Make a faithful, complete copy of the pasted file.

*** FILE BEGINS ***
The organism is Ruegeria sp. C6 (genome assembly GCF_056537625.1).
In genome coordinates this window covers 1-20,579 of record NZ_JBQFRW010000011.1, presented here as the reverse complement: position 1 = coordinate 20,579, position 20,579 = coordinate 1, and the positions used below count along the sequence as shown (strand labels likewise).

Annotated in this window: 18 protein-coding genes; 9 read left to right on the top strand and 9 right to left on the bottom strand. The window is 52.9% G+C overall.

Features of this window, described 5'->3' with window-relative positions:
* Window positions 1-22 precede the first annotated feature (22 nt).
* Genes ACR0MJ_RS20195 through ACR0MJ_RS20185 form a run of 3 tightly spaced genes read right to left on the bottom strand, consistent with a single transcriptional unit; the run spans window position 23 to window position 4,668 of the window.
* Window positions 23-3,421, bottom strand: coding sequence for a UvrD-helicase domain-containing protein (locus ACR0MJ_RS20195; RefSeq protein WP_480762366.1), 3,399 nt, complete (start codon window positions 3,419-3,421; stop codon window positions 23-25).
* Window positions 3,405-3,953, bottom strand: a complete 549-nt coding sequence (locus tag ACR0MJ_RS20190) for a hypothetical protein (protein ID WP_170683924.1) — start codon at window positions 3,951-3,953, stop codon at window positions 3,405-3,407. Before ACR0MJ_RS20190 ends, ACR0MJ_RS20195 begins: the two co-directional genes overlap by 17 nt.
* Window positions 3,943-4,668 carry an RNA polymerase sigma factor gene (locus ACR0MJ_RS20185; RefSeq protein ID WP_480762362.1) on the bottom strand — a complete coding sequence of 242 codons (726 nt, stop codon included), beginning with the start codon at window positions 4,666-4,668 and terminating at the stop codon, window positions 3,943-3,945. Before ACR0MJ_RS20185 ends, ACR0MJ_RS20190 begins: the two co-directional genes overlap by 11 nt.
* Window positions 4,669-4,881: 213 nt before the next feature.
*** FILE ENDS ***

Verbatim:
The organism is Ruegeria sp. C6 (genome assembly GCF_056537625.1).
In genome coordinates this window covers 1-20,579 of record NZ_JBQFRW010000011.1, presented here as the reverse complement: position 1 = coordinate 20,579, position 20,579 = coordinate 1, and the positions used below count along the sequence as shown (strand labels likewise).

Annotated in this window: 18 protein-coding genes; 9 read left to right on the top strand and 9 right to left on the bottom strand. The window is 52.9% G+C overall.

Features of this window, described 5'->3' with window-relative positions:
* Window positions 1-22 precede the first annotated feature (22 nt).
* Genes ACR0MJ_RS20195 through ACR0MJ_RS20185 form a run of 3 tightly spaced genes read right to left on the bottom strand, consistent with a single transcriptional unit; the run spans window position 23 to window position 4,668 of the window.
* Window positions 23-3,421, bottom strand: coding sequence for a UvrD-helicase domain-containing protein (locus ACR0MJ_RS20195; RefSeq protein WP_480762366.1), 3,399 nt, complete (start codon window positions 3,419-3,421; stop codon window positions 23-25).
* Window positions 3,405-3,953, bottom strand: a complete 549-nt coding sequence (locus tag ACR0MJ_RS20190) for a hypothetical protein (protein ID WP_170683924.1) — start codon at window positions 3,951-3,953, stop codon at window positions 3,405-3,407. Before ACR0MJ_RS20190 ends, ACR0MJ_RS20195 begins: the two co-directional genes overlap by 17 nt.
* Window positions 3,943-4,668 carry an RNA polymerase sigma factor gene (locus ACR0MJ_RS20185; RefSeq protein ID WP_480762362.1) on the bottom strand — a complete coding sequence of 242 codons (726 nt, stop codon included), beginning with the start codon at window positions 4,666-4,668 and terminating at the stop codon, window positions 3,943-3,945. Before ACR0MJ_RS20185 ends, ACR0MJ_RS20190 begins: the two co-directional genes overlap by 11 nt.
* Window positions 4,669-4,881: 213 nt before the next feature.